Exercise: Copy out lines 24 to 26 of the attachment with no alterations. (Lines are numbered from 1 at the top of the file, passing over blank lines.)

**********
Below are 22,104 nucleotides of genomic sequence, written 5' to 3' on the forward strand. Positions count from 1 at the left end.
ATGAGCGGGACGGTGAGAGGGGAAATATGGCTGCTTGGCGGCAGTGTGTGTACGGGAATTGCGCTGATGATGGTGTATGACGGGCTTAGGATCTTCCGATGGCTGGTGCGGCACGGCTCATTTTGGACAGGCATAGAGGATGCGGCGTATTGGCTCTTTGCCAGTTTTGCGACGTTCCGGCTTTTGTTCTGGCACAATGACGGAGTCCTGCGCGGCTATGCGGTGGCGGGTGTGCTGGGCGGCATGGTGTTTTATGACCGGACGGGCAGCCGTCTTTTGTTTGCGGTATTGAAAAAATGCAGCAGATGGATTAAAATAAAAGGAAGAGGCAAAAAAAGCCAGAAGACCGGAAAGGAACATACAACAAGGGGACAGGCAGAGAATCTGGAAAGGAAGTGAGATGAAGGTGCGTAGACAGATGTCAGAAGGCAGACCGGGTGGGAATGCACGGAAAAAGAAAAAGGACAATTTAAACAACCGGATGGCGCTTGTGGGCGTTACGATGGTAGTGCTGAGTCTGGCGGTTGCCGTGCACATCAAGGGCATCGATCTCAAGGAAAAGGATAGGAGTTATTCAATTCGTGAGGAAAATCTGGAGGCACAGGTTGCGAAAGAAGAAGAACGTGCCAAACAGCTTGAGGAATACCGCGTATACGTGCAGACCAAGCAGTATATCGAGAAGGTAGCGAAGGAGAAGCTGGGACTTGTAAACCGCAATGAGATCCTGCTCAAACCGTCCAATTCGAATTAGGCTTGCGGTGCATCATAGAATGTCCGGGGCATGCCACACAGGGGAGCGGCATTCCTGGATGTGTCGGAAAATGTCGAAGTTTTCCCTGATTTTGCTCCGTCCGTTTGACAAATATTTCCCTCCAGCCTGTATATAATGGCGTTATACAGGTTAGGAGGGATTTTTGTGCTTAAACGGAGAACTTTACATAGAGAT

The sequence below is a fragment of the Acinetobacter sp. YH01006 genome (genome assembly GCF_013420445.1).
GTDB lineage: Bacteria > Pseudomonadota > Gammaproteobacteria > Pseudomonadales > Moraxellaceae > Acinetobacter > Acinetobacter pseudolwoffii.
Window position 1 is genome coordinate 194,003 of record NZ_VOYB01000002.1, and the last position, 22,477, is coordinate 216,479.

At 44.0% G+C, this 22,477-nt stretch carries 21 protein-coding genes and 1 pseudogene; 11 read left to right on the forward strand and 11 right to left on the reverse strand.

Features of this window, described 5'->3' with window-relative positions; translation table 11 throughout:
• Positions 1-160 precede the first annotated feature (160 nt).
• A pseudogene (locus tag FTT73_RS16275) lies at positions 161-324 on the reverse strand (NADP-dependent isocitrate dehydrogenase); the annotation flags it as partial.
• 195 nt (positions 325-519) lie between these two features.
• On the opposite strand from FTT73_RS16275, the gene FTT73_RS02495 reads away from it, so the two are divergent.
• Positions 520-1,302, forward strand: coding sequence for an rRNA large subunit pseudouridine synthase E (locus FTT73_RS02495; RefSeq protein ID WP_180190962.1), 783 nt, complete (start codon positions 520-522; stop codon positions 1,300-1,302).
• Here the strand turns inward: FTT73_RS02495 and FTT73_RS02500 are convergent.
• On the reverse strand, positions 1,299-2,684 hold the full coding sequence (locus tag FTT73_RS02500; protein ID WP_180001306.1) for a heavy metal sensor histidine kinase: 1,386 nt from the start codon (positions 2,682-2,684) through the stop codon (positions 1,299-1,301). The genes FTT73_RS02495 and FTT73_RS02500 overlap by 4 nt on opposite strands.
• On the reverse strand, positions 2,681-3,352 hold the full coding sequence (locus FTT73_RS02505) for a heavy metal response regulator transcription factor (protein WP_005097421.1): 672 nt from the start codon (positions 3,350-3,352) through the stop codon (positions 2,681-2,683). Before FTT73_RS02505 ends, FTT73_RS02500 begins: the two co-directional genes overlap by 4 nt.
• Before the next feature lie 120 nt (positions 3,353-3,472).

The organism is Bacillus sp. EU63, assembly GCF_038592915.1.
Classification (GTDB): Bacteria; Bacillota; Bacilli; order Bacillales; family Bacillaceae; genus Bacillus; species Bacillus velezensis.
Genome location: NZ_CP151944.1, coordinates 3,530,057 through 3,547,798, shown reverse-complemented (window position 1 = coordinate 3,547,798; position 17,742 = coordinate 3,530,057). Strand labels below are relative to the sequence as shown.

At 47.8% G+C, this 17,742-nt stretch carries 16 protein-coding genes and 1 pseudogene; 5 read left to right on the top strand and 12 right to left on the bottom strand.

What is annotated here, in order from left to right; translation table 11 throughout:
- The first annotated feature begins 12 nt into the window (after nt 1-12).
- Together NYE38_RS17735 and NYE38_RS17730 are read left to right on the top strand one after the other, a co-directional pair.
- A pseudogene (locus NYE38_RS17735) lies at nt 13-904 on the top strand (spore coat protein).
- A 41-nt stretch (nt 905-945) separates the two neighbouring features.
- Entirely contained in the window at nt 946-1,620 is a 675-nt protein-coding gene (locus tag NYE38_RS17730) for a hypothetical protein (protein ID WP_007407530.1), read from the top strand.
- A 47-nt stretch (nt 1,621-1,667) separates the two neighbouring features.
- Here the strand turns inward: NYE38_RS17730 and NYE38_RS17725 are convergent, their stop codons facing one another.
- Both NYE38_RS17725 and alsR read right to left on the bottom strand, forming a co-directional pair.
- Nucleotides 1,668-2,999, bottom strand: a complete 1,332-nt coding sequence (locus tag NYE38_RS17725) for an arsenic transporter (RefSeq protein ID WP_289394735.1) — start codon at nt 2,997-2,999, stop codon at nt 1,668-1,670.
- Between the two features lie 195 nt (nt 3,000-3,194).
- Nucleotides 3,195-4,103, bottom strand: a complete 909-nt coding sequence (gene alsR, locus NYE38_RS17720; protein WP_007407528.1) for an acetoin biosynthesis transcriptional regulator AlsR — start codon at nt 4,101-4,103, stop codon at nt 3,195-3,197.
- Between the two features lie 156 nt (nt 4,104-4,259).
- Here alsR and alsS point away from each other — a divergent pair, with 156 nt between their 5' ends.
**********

- A pseudogene (locus NYE38_RS17735) lies at nt 13-904 on the top strand (spore coat protein).
- A 41-nt stretch (nt 905-945) separates the two neighbouring features.
- Entirely contained in the window at nt 946-1,620 is a 675-nt protein-coding gene (locus tag NYE38_RS17730) for a hypothetical protein (protein ID WP_007407530.1), read from the top strand.